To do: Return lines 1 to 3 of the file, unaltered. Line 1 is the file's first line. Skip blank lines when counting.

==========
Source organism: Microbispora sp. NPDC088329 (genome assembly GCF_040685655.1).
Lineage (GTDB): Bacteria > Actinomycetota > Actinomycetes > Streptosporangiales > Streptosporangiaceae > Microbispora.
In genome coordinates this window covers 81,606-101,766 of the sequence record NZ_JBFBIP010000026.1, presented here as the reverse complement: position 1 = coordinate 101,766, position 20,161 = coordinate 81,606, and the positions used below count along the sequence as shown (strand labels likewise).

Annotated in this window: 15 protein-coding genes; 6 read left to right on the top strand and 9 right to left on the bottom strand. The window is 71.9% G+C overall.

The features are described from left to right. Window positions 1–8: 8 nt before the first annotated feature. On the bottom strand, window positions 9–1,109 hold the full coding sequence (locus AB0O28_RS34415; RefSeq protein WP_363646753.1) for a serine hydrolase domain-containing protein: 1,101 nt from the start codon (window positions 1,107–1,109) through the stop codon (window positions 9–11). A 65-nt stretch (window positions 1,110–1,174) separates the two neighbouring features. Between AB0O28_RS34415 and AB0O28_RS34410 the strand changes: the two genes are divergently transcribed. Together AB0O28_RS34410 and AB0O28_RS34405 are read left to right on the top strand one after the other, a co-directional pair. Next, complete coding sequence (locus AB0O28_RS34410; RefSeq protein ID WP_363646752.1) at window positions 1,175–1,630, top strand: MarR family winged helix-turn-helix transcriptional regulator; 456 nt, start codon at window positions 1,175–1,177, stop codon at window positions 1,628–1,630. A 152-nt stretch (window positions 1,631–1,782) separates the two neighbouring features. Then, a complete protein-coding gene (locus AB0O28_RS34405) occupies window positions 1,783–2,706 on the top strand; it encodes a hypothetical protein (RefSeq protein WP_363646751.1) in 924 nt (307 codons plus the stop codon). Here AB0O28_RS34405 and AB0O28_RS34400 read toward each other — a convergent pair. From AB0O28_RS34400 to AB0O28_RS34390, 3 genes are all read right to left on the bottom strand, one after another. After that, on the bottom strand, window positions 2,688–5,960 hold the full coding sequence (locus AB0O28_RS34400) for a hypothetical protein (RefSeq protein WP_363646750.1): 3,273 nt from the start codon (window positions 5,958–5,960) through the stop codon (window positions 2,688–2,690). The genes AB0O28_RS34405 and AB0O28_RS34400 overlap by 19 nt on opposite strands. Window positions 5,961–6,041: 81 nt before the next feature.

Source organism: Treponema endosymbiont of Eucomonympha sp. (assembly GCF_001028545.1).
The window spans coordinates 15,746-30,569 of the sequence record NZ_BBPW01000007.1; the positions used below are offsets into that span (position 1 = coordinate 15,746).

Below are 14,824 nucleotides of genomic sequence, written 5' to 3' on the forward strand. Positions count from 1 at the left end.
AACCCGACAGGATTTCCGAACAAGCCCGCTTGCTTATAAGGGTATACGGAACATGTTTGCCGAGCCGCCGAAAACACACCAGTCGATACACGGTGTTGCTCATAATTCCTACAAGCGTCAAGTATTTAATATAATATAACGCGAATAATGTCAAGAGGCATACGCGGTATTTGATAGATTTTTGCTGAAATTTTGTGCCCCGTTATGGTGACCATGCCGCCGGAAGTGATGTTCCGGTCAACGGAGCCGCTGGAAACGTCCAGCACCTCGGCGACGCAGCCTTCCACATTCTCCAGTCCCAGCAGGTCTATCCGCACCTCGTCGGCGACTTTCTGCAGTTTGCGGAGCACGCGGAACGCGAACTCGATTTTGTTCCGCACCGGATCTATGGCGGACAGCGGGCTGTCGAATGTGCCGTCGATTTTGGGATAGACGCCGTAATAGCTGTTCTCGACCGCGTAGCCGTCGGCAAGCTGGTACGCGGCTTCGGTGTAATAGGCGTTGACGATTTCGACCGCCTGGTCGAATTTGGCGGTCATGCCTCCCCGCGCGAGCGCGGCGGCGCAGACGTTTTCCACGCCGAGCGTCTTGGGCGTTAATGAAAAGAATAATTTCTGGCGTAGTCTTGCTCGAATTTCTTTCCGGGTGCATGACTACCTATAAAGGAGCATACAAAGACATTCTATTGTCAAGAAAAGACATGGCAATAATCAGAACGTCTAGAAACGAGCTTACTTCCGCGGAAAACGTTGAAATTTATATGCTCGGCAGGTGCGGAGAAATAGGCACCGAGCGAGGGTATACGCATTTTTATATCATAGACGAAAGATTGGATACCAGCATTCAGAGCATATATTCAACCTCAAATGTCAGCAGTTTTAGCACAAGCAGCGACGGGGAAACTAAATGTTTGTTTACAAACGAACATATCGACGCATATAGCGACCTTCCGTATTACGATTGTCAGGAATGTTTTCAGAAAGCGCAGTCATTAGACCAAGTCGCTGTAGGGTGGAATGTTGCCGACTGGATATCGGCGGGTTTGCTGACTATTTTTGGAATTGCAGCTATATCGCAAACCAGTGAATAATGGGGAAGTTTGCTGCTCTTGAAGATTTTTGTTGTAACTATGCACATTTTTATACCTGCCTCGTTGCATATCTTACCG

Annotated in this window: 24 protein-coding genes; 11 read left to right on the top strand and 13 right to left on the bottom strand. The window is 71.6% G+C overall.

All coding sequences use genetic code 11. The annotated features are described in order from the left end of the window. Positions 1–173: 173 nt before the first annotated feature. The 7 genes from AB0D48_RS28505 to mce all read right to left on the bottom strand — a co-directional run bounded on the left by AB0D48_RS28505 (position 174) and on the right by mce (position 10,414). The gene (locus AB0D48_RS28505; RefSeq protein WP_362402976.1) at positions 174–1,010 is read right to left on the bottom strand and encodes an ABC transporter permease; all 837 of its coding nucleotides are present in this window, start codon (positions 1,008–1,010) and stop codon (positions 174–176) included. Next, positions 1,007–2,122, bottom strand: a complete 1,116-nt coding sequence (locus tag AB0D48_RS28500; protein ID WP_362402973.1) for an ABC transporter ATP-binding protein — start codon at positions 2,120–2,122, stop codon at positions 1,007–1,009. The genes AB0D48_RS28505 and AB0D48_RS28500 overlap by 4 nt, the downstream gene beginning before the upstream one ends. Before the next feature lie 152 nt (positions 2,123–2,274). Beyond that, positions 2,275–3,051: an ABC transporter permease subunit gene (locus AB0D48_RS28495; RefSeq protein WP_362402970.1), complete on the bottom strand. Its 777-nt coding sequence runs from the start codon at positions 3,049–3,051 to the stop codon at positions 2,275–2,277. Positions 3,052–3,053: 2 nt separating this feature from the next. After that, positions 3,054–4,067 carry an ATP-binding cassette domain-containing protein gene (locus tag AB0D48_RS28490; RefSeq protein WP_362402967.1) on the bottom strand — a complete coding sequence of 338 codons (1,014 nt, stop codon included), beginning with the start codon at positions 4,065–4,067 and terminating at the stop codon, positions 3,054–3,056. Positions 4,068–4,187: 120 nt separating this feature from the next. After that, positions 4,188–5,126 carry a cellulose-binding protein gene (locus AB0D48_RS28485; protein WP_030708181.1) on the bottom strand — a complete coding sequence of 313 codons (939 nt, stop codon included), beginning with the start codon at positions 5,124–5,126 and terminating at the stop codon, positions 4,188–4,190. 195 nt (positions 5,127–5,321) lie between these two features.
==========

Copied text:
Source organism: Microbispora sp. NPDC088329 (genome assembly GCF_040685655.1).
Lineage (GTDB): Bacteria > Actinomycetota > Actinomycetes > Streptosporangiales > Streptosporangiaceae > Microbispora.
In genome coordinates this window covers 81,606-101,766 of the sequence record NZ_JBFBIP010000026.1, presented here as the reverse complement: position 1 = coordinate 101,766, position 20,161 = coordinate 81,606, and the positions used below count along the sequence as shown (strand labels likewise).